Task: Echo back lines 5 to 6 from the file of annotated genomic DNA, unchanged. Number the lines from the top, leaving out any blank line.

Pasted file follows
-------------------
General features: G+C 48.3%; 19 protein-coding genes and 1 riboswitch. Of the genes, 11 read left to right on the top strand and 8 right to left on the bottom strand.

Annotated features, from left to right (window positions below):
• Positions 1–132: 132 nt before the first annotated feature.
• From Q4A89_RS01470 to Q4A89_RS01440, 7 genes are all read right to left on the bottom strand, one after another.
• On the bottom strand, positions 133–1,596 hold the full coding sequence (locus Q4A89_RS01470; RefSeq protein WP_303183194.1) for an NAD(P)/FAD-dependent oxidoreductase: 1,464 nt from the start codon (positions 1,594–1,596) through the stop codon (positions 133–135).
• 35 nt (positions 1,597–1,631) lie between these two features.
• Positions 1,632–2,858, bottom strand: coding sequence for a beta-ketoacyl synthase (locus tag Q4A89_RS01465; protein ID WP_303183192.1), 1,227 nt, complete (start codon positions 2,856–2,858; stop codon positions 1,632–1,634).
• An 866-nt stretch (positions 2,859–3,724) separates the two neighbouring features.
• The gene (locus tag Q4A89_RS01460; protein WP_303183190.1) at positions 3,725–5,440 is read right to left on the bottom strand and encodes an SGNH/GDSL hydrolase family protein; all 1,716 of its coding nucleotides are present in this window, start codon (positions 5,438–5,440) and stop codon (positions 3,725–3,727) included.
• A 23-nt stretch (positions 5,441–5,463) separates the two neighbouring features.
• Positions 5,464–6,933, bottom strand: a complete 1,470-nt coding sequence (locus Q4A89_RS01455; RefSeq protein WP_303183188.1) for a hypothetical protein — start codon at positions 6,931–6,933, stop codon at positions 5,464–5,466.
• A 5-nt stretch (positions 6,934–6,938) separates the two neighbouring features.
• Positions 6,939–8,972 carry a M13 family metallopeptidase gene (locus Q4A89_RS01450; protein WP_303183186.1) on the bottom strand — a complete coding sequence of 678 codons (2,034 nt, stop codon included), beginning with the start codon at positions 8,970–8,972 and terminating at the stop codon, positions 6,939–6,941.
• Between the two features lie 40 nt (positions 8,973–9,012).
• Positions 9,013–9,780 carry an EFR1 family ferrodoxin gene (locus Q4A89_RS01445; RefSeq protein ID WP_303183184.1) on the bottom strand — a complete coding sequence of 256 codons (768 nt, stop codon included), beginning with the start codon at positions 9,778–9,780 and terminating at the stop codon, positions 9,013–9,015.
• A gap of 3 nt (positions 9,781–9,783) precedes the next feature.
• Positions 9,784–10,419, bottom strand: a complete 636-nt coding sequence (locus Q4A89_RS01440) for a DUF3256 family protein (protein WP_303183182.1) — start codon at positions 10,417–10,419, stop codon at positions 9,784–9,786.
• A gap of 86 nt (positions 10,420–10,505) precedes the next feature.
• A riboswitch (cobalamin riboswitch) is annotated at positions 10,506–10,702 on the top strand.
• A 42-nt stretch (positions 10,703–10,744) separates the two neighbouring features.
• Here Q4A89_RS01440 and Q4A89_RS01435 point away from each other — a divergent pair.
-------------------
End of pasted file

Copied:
• On the bottom strand, positions 133–1,596 hold the full coding sequence (locus Q4A89_RS01470; RefSeq protein WP_303183194.1) for an NAD(P)/FAD-dependent oxidoreductase: 1,464 nt from the start codon (positions 1,594–1,596) through the stop codon (positions 133–135).
• 35 nt (positions 1,597–1,631) lie between these two features.